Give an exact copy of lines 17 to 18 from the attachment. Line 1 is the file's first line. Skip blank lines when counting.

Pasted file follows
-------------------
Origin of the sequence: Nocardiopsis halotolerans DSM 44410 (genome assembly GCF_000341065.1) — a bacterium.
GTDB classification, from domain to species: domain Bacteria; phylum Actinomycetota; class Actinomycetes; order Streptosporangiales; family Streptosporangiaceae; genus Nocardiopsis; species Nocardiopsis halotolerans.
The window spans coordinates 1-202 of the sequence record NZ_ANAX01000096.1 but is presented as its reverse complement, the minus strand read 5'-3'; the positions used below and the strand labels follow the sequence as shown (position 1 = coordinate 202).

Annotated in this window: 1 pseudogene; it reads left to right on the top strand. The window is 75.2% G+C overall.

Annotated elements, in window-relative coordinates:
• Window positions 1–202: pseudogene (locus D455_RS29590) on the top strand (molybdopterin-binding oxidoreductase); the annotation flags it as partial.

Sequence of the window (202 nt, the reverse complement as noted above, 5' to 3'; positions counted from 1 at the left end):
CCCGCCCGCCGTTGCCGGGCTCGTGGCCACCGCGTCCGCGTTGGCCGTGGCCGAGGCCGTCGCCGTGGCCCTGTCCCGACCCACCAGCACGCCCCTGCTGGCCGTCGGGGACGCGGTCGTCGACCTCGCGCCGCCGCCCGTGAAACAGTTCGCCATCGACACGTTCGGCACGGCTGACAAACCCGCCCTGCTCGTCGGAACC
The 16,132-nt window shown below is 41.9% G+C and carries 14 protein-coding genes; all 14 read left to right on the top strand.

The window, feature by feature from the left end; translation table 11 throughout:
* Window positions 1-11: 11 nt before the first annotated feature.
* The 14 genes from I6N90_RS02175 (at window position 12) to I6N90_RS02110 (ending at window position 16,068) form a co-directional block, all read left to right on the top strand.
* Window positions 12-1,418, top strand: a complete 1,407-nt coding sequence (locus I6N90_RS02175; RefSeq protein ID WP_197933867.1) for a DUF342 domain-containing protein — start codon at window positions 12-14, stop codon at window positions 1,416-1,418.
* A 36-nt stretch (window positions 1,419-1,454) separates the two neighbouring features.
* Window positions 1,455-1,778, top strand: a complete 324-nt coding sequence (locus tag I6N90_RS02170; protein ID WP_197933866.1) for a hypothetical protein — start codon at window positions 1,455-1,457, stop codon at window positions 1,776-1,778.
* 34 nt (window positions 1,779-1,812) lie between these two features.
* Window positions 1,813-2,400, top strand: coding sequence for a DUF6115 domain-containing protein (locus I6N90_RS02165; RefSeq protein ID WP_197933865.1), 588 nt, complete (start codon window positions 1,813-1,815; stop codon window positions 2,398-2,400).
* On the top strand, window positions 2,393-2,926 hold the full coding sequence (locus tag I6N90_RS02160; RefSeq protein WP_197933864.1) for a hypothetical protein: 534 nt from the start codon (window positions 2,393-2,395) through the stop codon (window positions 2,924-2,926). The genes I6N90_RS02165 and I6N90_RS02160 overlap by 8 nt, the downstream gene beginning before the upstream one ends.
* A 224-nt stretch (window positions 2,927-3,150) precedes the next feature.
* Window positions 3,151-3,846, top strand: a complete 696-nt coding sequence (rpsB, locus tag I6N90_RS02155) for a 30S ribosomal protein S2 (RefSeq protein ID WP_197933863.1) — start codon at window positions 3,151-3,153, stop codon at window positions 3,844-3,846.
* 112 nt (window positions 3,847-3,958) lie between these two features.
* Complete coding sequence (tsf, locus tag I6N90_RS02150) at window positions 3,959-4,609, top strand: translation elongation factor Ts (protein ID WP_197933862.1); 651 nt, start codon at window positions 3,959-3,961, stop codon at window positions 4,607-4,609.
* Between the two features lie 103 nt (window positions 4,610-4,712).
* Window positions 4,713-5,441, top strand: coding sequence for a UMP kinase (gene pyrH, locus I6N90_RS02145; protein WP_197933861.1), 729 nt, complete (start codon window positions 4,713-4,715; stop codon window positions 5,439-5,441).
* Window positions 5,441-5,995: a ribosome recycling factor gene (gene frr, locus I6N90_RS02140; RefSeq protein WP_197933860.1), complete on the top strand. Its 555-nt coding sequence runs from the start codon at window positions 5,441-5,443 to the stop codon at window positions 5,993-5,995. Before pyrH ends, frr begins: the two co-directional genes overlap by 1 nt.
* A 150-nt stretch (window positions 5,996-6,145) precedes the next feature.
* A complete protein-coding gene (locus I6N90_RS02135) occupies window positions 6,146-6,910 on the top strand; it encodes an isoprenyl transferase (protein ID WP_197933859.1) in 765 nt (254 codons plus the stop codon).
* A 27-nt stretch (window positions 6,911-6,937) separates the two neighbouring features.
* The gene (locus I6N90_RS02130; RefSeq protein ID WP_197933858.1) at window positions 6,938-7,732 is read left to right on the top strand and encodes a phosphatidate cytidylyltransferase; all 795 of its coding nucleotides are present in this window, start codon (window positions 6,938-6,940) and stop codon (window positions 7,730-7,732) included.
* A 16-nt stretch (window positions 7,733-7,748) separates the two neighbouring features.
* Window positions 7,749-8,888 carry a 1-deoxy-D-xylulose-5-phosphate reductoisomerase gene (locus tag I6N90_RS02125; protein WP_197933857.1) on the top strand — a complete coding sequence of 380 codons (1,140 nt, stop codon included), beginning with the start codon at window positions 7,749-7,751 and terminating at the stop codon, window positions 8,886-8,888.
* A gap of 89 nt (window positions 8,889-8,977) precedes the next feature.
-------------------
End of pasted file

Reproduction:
* Window positions 1,813-2,400, top strand: coding sequence for a DUF6115 domain-containing protein (locus I6N90_RS02165; RefSeq protein ID WP_197933865.1), 588 nt, complete (start codon window positions 1,813-1,815; stop codon window positions 2,398-2,400).
* On the top strand, window positions 2,393-2,926 hold the full coding sequence (locus tag I6N90_RS02160; RefSeq protein WP_197933864.1) for a hypothetical protein: 534 nt from the start codon (window positions 2,393-2,395) through the stop codon (window positions 2,924-2,926). The genes I6N90_RS02165 and I6N90_RS02160 overlap by 8 nt, the downstream gene beginning before the upstream one ends.